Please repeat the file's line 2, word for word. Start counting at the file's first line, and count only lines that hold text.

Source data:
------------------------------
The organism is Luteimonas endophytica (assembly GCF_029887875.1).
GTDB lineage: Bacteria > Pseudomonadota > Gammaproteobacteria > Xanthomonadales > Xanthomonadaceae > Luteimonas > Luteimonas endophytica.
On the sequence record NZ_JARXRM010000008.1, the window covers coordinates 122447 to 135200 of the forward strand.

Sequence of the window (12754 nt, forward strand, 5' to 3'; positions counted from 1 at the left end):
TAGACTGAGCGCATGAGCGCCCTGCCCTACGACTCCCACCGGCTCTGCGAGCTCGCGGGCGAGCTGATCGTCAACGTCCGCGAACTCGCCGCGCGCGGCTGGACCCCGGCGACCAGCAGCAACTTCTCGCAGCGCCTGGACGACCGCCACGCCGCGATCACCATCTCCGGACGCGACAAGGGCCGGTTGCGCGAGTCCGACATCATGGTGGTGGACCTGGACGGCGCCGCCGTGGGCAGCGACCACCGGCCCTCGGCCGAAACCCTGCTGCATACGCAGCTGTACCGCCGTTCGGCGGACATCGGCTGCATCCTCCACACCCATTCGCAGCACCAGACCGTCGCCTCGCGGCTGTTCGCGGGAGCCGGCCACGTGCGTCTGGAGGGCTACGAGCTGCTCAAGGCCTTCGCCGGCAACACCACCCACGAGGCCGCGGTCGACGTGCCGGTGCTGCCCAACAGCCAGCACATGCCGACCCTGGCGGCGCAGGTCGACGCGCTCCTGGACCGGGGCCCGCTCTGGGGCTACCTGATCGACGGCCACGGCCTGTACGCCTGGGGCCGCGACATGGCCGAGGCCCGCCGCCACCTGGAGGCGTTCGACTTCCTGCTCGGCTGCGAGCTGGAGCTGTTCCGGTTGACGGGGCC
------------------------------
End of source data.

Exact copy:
GTDB lineage: Bacteria > Pseudomonadota > Gammaproteobacteria > Xanthomonadales > Xanthomonadaceae > Luteimonas > Luteimonas endophytica.